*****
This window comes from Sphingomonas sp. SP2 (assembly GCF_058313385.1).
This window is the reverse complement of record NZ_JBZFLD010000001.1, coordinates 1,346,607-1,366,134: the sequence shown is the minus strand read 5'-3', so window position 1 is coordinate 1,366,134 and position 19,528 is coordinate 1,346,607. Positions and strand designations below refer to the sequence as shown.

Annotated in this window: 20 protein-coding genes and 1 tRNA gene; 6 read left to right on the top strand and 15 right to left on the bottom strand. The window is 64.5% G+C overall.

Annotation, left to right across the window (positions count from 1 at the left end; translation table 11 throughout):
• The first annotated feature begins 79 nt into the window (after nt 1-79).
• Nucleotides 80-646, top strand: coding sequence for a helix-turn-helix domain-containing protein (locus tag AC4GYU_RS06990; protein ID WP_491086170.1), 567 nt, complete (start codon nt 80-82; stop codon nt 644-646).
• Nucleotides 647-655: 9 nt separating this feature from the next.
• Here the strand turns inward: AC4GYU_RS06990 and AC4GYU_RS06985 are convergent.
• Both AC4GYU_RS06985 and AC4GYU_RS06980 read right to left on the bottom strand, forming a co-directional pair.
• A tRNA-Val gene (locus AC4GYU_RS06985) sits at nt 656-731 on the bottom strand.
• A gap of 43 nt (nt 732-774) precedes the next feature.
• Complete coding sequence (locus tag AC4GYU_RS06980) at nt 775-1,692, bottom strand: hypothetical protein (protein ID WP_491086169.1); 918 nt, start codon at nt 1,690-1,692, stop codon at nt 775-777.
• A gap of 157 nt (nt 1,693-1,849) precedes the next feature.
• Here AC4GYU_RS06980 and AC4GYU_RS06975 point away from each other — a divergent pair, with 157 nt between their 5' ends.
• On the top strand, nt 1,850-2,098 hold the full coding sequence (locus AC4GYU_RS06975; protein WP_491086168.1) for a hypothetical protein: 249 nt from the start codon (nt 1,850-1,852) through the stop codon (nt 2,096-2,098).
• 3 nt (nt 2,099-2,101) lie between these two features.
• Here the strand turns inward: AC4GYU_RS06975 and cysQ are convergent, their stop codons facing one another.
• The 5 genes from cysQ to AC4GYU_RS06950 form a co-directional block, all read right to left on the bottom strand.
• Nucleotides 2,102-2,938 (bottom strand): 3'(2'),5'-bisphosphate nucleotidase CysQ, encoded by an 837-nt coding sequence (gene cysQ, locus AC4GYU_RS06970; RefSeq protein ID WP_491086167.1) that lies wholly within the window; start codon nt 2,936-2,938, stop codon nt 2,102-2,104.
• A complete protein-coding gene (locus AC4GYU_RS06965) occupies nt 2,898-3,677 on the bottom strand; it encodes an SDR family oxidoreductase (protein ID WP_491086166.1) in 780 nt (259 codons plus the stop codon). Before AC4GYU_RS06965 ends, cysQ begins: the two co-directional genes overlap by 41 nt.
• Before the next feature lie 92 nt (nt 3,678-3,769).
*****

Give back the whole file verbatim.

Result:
This window comes from Sphingomonas sp. SP2 (assembly GCF_058313385.1).
This window is the reverse complement of record NZ_JBZFLD010000001.1, coordinates 1,346,607-1,366,134: the sequence shown is the minus strand read 5'-3', so window position 1 is coordinate 1,366,134 and position 19,528 is coordinate 1,346,607. Positions and strand designations below refer to the sequence as shown.

Annotated in this window: 20 protein-coding genes and 1 tRNA gene; 6 read left to right on the top strand and 15 right to left on the bottom strand. The window is 64.5% G+C overall.

Annotation, left to right across the window (positions count from 1 at the left end; translation table 11 throughout):
• The first annotated feature begins 79 nt into the window (after nt 1-79).
• Nucleotides 80-646, top strand: coding sequence for a helix-turn-helix domain-containing protein (locus tag AC4GYU_RS06990; protein ID WP_491086170.1), 567 nt, complete (start codon nt 80-82; stop codon nt 644-646).
• Nucleotides 647-655: 9 nt separating this feature from the next.
• Here the strand turns inward: AC4GYU_RS06990 and AC4GYU_RS06985 are convergent.
• Both AC4GYU_RS06985 and AC4GYU_RS06980 read right to left on the bottom strand, forming a co-directional pair.
• A tRNA-Val gene (locus AC4GYU_RS06985) sits at nt 656-731 on the bottom strand.
• A gap of 43 nt (nt 732-774) precedes the next feature.
• Complete coding sequence (locus tag AC4GYU_RS06980) at nt 775-1,692, bottom strand: hypothetical protein (protein ID WP_491086169.1); 918 nt, start codon at nt 1,690-1,692, stop codon at nt 775-777.
• A gap of 157 nt (nt 1,693-1,849) precedes the next feature.
• Here AC4GYU_RS06980 and AC4GYU_RS06975 point away from each other — a divergent pair, with 157 nt between their 5' ends.
• On the top strand, nt 1,850-2,098 hold the full coding sequence (locus AC4GYU_RS06975; protein WP_491086168.1) for a hypothetical protein: 249 nt from the start codon (nt 1,850-1,852) through the stop codon (nt 2,096-2,098).
• 3 nt (nt 2,099-2,101) lie between these two features.
• Here the strand turns inward: AC4GYU_RS06975 and cysQ are convergent, their stop codons facing one another.
• The 5 genes from cysQ to AC4GYU_RS06950 form a co-directional block, all read right to left on the bottom strand.
• Nucleotides 2,102-2,938 (bottom strand): 3'(2'),5'-bisphosphate nucleotidase CysQ, encoded by an 837-nt coding sequence (gene cysQ, locus AC4GYU_RS06970; RefSeq protein ID WP_491086167.1) that lies wholly within the window; start codon nt 2,936-2,938, stop codon nt 2,102-2,104.
• A complete protein-coding gene (locus AC4GYU_RS06965) occupies nt 2,898-3,677 on the bottom strand; it encodes an SDR family oxidoreductase (protein ID WP_491086166.1) in 780 nt (259 codons plus the stop codon). Before AC4GYU_RS06965 ends, cysQ begins: the two co-directional genes overlap by 41 nt.
• Before the next feature lie 92 nt (nt 3,678-3,769).